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Declining viewership of the Oscars over the past few years -- with only a slight uptick in ratings in 2009 -- has led the Academy Awards to change it up this year. Some alterations implemented by the show's producers, as well as controversial news surrounding some of the nominees, have led to increased exposure in the media.
Let's take a look at how some of these changes have complemented the Academy's PR and media initiatives, and also enhanced its word-of-mouth marketing surrounding Sunday night's show.
The News: Ten Best Picture Nominees
Back in June, the Academy Awards announced that instead of the traditional five Best Picture nominees, it would be bumped up to ten.
What It Means: While the Academy says it made the decision so more films could be noticed, in reality it's all about the ratings. Building up the hype surrounding so many movies puts the Academy in a good position come Sunday night on ABC. After all, if you've seen a particular film, you're more likely to tune in to see whether it will win. When "Titanic" took home the Best Picture Oscar in 1998, for example, more than 57 million people watched.
The News: The 82nd Academy Awards Will Have Two Hosts
Steve Martin and Alec Baldwin will serve as co-hosts for this year's Academy Awards. The last time the Oscars featured more than one host was back in 1987 when Chevy Chase, Goldie Hawn and Paul Hogen hosted it. According to Robert Dougherty's Associated Content article, "the two hosts of the 2010 Oscars have certainly added intrigue to an otherwise predictable Oscar night. There is a curiosity factor for certain..."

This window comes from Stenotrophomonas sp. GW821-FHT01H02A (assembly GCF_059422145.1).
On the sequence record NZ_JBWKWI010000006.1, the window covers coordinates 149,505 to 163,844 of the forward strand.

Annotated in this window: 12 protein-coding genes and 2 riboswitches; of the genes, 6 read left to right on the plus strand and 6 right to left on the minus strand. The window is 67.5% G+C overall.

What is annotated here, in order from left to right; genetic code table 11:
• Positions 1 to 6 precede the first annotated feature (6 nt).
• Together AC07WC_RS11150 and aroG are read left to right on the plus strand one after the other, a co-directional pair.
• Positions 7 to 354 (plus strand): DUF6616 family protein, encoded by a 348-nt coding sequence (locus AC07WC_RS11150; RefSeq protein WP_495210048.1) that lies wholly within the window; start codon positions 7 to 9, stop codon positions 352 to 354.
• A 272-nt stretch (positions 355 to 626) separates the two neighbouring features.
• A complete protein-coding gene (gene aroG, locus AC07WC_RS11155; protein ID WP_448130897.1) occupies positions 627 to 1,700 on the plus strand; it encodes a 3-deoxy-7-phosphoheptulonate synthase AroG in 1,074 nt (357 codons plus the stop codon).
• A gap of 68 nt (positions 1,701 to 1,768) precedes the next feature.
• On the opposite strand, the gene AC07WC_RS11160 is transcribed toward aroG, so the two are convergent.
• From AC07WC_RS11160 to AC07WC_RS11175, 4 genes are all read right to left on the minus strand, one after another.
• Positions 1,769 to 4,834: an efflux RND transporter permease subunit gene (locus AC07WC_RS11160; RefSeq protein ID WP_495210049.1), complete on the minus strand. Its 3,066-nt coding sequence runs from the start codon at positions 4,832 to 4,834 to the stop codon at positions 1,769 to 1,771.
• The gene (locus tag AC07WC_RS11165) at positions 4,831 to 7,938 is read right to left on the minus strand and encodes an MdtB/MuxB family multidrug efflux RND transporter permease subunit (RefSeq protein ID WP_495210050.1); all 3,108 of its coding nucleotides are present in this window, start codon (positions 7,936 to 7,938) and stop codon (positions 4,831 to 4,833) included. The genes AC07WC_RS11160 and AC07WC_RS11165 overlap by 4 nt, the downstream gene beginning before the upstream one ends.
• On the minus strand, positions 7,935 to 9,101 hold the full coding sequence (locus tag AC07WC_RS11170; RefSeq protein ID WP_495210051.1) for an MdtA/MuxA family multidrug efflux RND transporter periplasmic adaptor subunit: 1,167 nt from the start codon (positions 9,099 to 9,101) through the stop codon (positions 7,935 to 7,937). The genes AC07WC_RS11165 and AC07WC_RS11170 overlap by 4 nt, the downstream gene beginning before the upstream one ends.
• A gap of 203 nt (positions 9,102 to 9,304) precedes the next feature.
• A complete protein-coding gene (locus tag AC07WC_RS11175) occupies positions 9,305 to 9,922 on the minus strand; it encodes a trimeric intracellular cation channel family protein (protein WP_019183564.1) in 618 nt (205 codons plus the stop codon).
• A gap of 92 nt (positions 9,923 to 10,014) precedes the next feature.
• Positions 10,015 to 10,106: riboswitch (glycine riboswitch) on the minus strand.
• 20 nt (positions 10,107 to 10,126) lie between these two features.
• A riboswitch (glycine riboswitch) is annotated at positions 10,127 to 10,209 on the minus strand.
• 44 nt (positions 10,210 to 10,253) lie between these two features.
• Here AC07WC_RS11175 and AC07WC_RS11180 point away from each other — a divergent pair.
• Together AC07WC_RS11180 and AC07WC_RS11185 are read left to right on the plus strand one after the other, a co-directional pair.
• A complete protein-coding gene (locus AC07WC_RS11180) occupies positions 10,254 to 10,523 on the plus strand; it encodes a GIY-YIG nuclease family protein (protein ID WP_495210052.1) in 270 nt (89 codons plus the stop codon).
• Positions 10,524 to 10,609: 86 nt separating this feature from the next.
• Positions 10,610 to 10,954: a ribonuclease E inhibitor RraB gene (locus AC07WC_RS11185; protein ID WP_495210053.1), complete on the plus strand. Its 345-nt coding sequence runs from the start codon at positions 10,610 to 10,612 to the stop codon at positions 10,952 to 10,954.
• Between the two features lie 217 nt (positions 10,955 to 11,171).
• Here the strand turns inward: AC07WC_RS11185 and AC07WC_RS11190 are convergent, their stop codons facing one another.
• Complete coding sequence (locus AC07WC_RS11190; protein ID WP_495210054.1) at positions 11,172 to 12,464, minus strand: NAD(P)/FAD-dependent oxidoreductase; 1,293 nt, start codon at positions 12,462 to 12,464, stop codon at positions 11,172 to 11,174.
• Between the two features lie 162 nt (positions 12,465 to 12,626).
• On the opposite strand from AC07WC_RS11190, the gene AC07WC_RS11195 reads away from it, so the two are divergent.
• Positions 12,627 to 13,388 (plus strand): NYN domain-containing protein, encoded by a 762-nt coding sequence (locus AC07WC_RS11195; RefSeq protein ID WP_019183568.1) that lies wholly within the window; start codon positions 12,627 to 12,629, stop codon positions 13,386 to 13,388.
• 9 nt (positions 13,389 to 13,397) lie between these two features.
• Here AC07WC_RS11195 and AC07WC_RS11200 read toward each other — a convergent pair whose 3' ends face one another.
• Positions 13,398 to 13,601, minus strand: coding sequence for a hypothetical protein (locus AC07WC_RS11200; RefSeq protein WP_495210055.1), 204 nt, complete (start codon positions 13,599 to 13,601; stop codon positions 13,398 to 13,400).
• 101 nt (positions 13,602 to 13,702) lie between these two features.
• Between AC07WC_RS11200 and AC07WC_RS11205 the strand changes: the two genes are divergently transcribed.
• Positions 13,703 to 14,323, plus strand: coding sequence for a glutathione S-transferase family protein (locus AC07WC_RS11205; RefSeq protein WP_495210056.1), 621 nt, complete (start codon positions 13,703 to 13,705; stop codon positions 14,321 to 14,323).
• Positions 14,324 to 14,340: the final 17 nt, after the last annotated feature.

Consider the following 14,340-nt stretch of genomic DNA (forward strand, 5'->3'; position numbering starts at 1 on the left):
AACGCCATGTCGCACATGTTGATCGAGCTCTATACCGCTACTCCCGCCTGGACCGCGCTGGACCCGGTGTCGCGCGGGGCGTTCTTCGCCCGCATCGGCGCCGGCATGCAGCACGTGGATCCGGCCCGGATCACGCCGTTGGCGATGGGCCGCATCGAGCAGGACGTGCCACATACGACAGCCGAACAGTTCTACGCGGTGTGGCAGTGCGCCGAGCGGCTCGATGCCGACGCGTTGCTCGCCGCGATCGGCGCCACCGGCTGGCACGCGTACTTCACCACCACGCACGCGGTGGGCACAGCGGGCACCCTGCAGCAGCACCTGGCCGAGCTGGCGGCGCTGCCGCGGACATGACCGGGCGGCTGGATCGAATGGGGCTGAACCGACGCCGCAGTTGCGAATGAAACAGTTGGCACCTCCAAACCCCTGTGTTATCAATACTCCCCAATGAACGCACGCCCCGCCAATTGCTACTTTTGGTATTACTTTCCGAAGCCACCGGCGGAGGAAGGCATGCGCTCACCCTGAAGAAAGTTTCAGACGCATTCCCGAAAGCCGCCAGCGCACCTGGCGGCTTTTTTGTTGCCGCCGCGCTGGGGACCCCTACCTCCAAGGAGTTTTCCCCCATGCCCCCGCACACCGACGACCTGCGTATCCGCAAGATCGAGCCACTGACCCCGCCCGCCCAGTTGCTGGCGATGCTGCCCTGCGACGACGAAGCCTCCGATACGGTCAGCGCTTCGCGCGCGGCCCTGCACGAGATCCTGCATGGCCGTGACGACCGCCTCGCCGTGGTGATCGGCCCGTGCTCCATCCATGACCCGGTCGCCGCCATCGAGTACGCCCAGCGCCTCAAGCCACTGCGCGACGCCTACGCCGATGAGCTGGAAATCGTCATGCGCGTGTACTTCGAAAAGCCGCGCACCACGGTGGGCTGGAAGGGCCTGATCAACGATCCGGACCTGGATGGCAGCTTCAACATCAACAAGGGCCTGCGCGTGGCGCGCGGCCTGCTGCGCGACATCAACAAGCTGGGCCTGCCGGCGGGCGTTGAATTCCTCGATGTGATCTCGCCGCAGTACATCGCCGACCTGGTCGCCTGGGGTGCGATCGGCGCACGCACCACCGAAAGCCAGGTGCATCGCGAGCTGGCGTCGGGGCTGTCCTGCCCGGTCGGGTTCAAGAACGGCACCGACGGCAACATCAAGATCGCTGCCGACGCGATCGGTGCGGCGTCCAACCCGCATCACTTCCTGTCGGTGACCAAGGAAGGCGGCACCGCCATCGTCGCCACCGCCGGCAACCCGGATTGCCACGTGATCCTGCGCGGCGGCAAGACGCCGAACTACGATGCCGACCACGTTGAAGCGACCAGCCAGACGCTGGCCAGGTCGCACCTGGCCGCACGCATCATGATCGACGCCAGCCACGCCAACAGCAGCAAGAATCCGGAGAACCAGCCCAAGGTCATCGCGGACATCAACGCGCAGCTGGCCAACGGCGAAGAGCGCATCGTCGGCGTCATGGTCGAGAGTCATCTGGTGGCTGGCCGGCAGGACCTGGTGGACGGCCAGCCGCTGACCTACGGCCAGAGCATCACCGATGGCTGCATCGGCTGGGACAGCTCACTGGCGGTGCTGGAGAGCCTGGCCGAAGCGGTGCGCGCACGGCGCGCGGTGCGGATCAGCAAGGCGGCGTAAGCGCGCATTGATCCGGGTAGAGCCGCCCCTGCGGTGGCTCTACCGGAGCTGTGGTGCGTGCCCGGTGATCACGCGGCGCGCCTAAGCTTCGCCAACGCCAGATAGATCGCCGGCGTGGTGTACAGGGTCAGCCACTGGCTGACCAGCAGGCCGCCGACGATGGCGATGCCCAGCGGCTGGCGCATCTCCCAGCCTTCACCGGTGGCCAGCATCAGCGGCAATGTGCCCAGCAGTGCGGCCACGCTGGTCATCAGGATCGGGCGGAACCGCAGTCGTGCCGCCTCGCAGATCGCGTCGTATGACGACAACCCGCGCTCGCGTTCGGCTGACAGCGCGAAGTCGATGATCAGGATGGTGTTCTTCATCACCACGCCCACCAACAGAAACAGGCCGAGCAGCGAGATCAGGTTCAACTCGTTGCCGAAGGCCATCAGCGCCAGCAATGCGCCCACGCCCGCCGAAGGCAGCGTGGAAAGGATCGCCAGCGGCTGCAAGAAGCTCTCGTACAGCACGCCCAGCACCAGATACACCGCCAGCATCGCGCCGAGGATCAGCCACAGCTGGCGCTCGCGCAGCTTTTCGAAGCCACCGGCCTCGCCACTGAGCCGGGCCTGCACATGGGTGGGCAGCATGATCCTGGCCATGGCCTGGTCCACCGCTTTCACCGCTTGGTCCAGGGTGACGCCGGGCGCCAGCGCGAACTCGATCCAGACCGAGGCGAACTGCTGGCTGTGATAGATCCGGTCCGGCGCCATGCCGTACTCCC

What It Means: These two hosts are sure to draw in viewers. The fact that it hasn't been done since 1987 adds a certain appeal, and supports the idea that double the nominees (for Best Picture) requires double the hosts. Advertising and marketing campaigns have followed suit, boasting the phrase, "You've Never Seen Oscar Like This."
The News: "Aggressive Campaigner" Punished
On March 2, the Academy of Motion Picture Arts and Sciences announced that one of the four producers for "The Hurt Locker" -- Nicolas Chartier -- would be denied admission to the Kodak Theater as a repercussion for violating Academy rules that stipulate a nominee cannot cast "a negative or derogatory light on a competing film." After specifically disparaging a contending film, "Avatar", Chartier likewise encouraged Academy voters to vote for "The Hurt Locker."
What It Means: While this news potentially cast a negative light on "The Hurt Locker", with one celebrity blogger even indicating that it was such "snobbery" that turns her off to the Oscars, it in fact seemed to do quite the opposite. The news got people talking, added an element of controversy to the Academy Awards and supported the goal to raise awareness about the nominated films. Chartier's apology letter likewise garnered media attention, saying that his "naivety, ignorance of the rules and plain stupidity" led him to write to the Academy members.
Previous Numbers, Projected Numbers
TvbytheNumbers.com generated a chart of Academy Award viewership, based on Nielsen Media Research.
This year, the Academy Awards are projected to be bigger than previous years. What's your projection of viewership tonight? Will it exceed 41 million, which is an approximately 14 percent increase from last year (the increase boasted for this year's Golden Globes)?
Will you (or did you) tune in Sunday night? If so, let us know what motivated you to watch!